Attempts to clamp down on free expression do little to combat antisemitism or other unacceptable forms of hate and prejudice, according to the leader of the American Association of University Professors (AAUP).
“The current clamor for political and financial interference in higher education in the name of fighting discrimination creates a climate of chilled speech and censorship that violates core principles of academic freedom,” said AAUP President Dr. Irene Mulvey.
Mulvey noted that the Dec. 5 House hearing “Holding Campus Leaders Accountable and Confronting Antisemitism” characterized long-standing campus commitments to free and open inquiry as inherently antithetical to the safety of students, particularly Jewish students in higher ed. The resulting spectacle, she said, looked more like “a performative McCarthy era witch hunt than a serious effort to improve campus tolerance and safety.”
University of Pennsylvania President Liz Magill, Harvard University President Dr. Claudine Gay, and MIT President Dr. Sally Kornbluth were challenged during a five-hour hearing on how their institutions responded to instances of antisemitism on campuses. The leaders’ responses faced swift backlash from Republican and some Democratic lawmakers as well as the White House. Magill resigned from her post over the weekend
The fallout centered on a heated line of questioning from Rep. Elise Stefanik, R-N.Y., who repeatedly asked whether “calling for the genocide of Jews” would violate each university’s code of conduct. The presidents were accused of hedging their responses. White House spokesman Andrew Bates issued a statement the following day, Dec. 6, criticizing Gay, Magill, and Kornbluth’s responses for not going far enough to condemn antisemitism on campuses.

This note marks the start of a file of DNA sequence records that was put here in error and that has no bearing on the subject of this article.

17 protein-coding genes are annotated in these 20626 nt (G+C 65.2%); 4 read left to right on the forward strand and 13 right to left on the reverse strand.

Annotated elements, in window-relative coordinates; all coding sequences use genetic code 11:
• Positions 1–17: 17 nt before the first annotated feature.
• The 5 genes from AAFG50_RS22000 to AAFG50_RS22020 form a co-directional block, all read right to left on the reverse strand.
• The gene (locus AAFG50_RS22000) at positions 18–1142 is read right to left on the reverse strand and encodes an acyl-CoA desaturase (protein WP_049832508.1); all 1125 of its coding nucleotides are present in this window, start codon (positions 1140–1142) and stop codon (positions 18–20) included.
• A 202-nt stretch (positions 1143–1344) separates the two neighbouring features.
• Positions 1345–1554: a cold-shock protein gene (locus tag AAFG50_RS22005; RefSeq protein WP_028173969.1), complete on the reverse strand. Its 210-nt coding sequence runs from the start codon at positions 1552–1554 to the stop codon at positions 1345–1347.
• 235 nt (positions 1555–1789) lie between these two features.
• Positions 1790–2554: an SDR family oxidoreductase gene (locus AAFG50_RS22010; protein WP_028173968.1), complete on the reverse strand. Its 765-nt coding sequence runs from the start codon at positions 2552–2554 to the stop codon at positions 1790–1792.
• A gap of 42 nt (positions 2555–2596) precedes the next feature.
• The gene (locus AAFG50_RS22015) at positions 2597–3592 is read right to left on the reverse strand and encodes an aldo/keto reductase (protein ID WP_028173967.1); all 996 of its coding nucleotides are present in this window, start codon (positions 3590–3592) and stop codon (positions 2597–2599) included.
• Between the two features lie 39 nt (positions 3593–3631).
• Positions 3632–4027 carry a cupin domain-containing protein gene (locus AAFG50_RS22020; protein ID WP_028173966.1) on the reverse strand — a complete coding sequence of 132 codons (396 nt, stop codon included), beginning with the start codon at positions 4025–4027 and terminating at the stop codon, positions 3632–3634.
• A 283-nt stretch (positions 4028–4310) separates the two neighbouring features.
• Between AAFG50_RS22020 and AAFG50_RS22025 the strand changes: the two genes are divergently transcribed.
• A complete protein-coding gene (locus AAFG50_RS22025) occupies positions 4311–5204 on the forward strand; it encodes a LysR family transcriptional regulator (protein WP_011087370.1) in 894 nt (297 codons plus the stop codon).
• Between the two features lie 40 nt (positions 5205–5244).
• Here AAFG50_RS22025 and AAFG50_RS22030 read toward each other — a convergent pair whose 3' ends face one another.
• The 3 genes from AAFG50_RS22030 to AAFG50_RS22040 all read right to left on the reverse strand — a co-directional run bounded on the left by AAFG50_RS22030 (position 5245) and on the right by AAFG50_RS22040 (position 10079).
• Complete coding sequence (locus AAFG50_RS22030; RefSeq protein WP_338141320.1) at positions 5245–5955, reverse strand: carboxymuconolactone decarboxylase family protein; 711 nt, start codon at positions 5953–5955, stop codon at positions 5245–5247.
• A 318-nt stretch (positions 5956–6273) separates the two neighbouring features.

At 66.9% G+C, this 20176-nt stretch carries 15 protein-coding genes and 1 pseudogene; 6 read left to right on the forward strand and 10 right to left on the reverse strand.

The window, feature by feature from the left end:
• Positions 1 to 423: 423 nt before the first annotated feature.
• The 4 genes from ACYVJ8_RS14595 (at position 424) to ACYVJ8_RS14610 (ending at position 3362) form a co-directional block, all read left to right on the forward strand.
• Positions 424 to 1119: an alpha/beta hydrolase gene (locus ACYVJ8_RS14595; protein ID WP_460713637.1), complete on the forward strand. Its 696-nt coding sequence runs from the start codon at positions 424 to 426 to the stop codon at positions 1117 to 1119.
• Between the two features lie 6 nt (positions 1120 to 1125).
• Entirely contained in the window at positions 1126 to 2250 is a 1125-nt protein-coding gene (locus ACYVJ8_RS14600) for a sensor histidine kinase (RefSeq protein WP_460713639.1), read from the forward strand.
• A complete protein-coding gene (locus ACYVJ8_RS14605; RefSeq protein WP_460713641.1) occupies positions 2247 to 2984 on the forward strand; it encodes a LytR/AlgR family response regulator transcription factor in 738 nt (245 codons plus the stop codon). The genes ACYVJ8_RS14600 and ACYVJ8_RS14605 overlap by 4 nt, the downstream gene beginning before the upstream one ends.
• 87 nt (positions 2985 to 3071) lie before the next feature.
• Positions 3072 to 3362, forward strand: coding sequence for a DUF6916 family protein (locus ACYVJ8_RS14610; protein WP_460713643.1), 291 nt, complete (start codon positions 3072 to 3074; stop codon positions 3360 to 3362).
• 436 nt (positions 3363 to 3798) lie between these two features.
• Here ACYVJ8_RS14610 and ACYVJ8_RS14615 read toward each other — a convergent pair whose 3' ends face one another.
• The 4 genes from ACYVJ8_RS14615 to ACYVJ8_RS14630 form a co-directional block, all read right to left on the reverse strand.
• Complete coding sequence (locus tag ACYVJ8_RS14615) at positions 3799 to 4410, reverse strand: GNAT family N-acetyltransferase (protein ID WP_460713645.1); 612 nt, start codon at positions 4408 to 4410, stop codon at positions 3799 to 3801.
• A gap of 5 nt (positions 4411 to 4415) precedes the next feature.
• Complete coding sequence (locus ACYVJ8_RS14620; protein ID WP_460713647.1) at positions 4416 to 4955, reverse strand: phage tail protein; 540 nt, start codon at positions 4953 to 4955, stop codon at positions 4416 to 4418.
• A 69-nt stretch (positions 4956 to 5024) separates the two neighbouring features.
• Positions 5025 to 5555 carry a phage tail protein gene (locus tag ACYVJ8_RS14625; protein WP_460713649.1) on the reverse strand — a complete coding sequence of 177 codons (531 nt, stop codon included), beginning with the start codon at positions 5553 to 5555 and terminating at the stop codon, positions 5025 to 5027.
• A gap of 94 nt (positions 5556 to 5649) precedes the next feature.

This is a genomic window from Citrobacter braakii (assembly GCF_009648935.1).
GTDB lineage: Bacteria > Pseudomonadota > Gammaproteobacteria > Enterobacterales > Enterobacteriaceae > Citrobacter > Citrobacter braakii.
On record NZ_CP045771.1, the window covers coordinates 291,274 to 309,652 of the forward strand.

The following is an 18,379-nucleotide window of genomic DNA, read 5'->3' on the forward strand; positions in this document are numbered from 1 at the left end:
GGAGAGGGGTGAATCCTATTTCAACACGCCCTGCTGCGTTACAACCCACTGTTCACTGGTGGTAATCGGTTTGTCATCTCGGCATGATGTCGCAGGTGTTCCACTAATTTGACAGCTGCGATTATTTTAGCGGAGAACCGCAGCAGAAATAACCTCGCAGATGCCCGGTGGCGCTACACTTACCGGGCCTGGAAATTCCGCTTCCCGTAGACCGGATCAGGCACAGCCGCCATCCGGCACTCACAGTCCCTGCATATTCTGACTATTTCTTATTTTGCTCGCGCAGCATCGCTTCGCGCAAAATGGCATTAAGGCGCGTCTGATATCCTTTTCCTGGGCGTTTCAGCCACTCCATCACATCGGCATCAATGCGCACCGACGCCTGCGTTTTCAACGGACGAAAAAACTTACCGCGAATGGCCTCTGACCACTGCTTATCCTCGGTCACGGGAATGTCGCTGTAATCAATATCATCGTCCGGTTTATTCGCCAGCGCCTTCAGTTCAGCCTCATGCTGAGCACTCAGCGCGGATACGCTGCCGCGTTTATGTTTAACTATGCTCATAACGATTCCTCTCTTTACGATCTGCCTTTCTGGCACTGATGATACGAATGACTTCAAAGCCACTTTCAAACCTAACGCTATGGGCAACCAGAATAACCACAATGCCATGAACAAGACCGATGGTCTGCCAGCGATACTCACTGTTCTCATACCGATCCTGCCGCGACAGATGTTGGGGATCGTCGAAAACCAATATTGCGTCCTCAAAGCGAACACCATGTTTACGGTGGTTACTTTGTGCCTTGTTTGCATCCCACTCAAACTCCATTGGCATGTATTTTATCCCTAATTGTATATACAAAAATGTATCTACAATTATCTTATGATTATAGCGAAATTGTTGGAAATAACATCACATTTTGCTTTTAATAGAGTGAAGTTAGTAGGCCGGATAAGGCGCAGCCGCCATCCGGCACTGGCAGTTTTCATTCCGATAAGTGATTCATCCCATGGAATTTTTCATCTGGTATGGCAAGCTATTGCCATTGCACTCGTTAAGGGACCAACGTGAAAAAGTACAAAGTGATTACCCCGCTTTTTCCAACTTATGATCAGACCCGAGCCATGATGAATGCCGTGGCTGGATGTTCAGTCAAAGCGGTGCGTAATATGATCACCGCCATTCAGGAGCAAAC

“Universities have an obligation to protect the safety of their students and to promote a healthy campus culture,” said Mulvey. “At the same time, universities have an obligation to ensure a climate promoting academic freedom and freedom of expression. These obligations are not in conflict. The AAUP unequivocally rejects all efforts to curtail academic freedom and compromise the autonomy of universities and the speech and associational rights of faculty and students through a false choice between ‘safety’ and free inquiry.”
Mulvey continued: “Research, teaching, and the pursuit of knowledge must be allowed to occur openly, robustly, and without political interference so that colleges and universities can fulfill their educational mission and model the intellectual conditions necessary for learning, for dialogue and productive disagreement, and for growth.”